Excerpted from the Child in Mind blog on Boston.com.
Recently I received an e-mail alerting me to an important survey conducted by the Center for Adolescent Research and Education (CARE) about sex and alcohol use on overnight college visits for high school student applicants. I admit that despite practicing pediatrics for over 20 years, and having a child who is a high school senior in the thick of the college application process, I have not previously given this issue a moment’s thought. The e-mail read:
Roughly one in six surveyed teens (16 percent) who had been on an overnight college admissions visit reported drinking alcohol during the visit. Teens also reported engaging in sex or other intimate sexual behavior (17 percent), using drugs other than alcohol (5 percent), or driving while impaired (2 percent) during their overnight college visit.
The study, conducted for CARE and Students Against Destructive Decisions by ORC International Inc., surveyed 1,070 US teens from age 16 to 19, 270 of whom indicated they had been on an overnight college admissions visit. It includes high school students currently making college visits and current college students reflecting on previous visits. Data were collected online between April 17 and 20.
Most concerning, in my opinion, is that for half of those kids, it was their first experience with sex or alcohol. This suggests that high schoolers visiting college may be a particularly vulnerable group. They may be initiated into the world of college life before they are quite ready for it.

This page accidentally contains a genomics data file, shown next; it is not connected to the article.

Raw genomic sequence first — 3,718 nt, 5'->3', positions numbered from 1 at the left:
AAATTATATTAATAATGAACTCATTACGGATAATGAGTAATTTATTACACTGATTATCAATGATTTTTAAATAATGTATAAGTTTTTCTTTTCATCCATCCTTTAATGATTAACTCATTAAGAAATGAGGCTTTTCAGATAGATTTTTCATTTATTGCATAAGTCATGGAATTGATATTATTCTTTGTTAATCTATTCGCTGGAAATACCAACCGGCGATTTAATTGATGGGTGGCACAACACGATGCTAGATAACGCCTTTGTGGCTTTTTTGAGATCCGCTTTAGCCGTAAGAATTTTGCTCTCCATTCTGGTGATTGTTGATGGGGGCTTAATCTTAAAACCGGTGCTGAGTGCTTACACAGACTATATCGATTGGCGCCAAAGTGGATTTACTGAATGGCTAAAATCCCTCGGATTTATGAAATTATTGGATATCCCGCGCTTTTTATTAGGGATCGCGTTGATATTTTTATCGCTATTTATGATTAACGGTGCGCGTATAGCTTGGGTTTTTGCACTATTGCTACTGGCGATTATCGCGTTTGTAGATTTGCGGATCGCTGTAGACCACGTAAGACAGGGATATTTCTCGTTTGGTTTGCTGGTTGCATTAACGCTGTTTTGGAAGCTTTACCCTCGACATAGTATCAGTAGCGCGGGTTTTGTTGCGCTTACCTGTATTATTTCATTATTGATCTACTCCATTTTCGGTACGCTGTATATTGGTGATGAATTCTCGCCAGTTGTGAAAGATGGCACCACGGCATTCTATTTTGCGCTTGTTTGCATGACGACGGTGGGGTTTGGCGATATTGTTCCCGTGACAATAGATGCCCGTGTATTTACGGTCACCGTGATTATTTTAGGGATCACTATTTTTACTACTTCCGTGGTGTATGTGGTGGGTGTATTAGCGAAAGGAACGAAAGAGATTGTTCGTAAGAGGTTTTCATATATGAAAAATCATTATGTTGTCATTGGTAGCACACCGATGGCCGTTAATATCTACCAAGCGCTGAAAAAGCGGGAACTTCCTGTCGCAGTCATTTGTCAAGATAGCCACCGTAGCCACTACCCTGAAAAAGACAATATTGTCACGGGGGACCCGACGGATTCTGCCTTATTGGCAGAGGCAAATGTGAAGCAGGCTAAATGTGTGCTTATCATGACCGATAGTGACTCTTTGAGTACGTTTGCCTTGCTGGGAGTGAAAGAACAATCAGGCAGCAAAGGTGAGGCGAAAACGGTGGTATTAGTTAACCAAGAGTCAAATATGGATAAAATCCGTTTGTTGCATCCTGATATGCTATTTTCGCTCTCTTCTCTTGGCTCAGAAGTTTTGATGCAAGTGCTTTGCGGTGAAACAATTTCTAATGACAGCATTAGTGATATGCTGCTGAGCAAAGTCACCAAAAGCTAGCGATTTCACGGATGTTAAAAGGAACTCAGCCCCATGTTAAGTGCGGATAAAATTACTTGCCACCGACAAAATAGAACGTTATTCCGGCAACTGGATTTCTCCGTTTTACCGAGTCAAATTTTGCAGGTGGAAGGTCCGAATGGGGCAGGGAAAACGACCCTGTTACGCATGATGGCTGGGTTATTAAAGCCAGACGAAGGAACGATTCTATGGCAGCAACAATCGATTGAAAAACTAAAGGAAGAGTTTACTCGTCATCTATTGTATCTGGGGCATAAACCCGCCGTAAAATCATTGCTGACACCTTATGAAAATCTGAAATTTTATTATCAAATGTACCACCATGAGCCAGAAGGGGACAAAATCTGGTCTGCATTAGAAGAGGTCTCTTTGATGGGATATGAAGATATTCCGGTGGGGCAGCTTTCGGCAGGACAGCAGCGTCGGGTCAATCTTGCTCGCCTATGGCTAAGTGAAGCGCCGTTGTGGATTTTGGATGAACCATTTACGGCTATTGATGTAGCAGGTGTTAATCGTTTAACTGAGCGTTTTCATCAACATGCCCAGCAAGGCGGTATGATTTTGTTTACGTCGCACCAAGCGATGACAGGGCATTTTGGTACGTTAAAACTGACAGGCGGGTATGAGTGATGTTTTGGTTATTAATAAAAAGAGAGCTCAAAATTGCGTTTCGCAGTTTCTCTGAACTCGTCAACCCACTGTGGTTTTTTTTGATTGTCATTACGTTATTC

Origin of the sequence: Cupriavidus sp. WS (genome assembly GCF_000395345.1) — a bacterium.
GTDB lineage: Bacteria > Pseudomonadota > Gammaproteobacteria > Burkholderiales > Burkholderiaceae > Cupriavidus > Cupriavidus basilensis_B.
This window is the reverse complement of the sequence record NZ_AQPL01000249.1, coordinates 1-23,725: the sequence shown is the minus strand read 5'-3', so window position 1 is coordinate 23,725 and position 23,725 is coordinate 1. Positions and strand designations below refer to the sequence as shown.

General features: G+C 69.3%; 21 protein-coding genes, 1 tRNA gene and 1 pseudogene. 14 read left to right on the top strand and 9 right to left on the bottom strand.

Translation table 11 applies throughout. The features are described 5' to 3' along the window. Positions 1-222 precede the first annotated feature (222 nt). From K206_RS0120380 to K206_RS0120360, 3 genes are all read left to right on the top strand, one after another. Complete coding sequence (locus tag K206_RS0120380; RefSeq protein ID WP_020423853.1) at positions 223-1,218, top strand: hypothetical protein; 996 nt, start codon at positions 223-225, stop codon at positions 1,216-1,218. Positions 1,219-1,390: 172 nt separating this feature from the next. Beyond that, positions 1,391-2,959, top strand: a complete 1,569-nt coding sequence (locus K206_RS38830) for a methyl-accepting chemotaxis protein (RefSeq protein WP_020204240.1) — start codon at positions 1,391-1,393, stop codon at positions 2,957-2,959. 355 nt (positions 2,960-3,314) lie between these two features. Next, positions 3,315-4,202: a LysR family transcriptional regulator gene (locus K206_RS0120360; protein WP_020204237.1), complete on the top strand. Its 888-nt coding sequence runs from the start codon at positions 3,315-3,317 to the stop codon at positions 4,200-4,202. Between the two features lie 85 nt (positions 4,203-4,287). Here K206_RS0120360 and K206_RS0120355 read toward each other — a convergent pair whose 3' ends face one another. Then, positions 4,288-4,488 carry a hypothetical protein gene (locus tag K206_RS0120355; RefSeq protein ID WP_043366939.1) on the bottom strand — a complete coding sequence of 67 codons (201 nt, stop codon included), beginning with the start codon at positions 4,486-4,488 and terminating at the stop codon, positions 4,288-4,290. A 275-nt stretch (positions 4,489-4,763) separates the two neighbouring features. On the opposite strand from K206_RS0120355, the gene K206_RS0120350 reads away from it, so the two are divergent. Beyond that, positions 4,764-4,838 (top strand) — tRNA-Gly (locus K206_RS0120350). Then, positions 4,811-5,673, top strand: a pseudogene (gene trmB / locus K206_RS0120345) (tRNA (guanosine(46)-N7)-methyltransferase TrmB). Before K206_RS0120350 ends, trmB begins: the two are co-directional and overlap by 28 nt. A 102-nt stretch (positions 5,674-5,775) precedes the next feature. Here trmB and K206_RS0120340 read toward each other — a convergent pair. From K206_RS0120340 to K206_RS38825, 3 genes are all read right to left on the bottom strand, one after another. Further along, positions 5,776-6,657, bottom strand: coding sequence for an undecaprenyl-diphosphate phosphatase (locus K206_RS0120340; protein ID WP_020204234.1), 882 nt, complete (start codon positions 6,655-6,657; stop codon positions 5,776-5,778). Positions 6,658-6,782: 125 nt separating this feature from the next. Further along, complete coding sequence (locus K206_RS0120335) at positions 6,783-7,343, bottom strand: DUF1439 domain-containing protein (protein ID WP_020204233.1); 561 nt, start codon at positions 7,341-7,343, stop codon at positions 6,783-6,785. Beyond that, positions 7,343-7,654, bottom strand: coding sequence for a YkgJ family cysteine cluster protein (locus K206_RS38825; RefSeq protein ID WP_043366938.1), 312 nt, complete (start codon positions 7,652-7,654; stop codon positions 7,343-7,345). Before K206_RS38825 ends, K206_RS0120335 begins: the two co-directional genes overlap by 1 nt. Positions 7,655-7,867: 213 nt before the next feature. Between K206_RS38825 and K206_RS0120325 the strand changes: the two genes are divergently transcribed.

With regards to sexual encounters, it is quite likely, given the circumstances, that these are one-time affairs. Such an experience may have negative consequences, particularly in the setting of emerging sexual identity.
The whole college application process challenges teenagers to focus, in what can and should be a healthy way, on their emerging sense of self and unique identity. For parents, offering background support and letting the child, with the help of college advisers, guide the process, is an excellent approach.
This survey, however, has opened my eyes to an issue that warrants parental involvement. Every family has its own unique ways of communicating. My hope is that in calling attention to the issue, it will help to prevent college-bound teenagers from getting themselves into uncomfortable or unhealthy situations.